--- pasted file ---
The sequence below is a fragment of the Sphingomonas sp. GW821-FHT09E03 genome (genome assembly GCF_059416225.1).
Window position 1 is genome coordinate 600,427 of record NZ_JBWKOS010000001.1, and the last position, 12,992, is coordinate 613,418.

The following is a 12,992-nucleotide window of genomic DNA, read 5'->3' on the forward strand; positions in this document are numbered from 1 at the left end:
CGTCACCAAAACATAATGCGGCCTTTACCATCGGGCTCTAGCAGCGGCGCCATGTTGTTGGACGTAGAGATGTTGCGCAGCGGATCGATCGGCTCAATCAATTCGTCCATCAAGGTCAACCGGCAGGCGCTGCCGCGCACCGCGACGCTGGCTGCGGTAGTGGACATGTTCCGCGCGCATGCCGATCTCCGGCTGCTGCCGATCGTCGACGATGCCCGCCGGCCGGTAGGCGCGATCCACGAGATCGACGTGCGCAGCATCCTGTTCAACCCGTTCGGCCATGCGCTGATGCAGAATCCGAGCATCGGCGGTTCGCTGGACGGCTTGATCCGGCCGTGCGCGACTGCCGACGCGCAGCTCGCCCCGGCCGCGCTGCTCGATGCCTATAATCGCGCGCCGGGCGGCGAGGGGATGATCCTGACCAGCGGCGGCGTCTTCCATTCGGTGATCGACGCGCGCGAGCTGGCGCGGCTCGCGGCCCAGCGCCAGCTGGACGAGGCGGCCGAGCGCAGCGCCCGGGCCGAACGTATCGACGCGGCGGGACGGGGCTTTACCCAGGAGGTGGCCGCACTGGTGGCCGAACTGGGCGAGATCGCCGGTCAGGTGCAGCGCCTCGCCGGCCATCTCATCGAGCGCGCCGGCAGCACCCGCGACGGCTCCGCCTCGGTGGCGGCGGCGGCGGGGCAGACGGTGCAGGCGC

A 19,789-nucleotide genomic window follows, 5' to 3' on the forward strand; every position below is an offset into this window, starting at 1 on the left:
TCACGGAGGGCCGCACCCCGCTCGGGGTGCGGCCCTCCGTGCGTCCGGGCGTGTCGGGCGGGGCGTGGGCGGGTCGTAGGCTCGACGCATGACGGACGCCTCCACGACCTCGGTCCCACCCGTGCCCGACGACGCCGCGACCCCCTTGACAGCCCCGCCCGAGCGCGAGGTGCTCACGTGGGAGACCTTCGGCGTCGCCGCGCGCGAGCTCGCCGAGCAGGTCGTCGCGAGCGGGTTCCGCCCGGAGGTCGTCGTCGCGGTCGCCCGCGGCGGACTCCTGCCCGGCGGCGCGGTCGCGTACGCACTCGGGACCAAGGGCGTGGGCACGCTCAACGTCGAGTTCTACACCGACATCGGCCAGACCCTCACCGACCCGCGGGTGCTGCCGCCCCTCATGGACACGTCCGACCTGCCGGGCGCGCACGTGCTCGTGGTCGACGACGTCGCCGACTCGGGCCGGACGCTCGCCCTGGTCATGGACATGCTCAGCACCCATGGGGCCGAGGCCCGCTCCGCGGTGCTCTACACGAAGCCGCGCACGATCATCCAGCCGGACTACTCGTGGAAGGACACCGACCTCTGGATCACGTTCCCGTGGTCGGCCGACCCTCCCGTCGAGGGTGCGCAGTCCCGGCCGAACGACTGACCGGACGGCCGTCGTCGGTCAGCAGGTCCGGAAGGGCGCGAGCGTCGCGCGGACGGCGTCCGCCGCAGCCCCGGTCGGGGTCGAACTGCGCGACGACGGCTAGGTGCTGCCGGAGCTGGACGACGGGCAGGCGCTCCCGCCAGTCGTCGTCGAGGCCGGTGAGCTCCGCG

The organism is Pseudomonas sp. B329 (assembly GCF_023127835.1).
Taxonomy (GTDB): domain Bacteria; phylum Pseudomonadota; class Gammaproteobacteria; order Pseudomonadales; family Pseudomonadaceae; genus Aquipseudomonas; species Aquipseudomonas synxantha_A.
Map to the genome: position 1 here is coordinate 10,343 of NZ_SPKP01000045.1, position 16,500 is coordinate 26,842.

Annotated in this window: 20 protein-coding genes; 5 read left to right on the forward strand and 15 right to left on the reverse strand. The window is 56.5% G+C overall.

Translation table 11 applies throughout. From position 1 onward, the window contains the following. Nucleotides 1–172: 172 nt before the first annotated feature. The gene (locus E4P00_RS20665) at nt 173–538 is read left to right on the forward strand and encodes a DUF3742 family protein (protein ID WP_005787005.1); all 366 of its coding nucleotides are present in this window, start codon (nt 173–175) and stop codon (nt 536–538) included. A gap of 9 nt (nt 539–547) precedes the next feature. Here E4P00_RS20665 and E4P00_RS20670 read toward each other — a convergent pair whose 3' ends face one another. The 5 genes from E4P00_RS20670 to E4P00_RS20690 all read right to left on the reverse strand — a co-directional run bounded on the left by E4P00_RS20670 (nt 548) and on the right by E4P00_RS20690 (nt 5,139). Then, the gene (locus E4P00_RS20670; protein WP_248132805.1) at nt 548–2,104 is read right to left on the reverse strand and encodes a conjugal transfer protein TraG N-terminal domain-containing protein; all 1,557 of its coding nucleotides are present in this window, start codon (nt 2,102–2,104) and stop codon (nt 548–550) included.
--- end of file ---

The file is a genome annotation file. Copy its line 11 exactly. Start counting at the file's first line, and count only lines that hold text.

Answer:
Translation table 11 applies throughout. From position 1 onward, the window contains the following. Nucleotides 1–172: 172 nt before the first annotated feature. The gene (locus E4P00_RS20665) at nt 173–538 is read left to right on the forward strand and encodes a DUF3742 family protein (protein ID WP_005787005.1); all 366 of its coding nucleotides are present in this window, start codon (nt 173–175) and stop codon (nt 536–538) included. A gap of 9 nt (nt 539–547) precedes the next feature. Here E4P00_RS20665 and E4P00_RS20670 read toward each other — a convergent pair whose 3' ends face one another. The 5 genes from E4P00_RS20670 to E4P00_RS20690 all read right to left on the reverse strand — a co-directional run bounded on the left by E4P00_RS20670 (nt 548) and on the right by E4P00_RS20690 (nt 5,139). Then, the gene (locus E4P00_RS20670; protein WP_248132805.1) at nt 548–2,104 is read right to left on the reverse strand and encodes a conjugal transfer protein TraG N-terminal domain-containing protein; all 1,557 of its coding nucleotides are present in this window, start codon (nt 2,102–2,104) and stop codon (nt 548–550) included.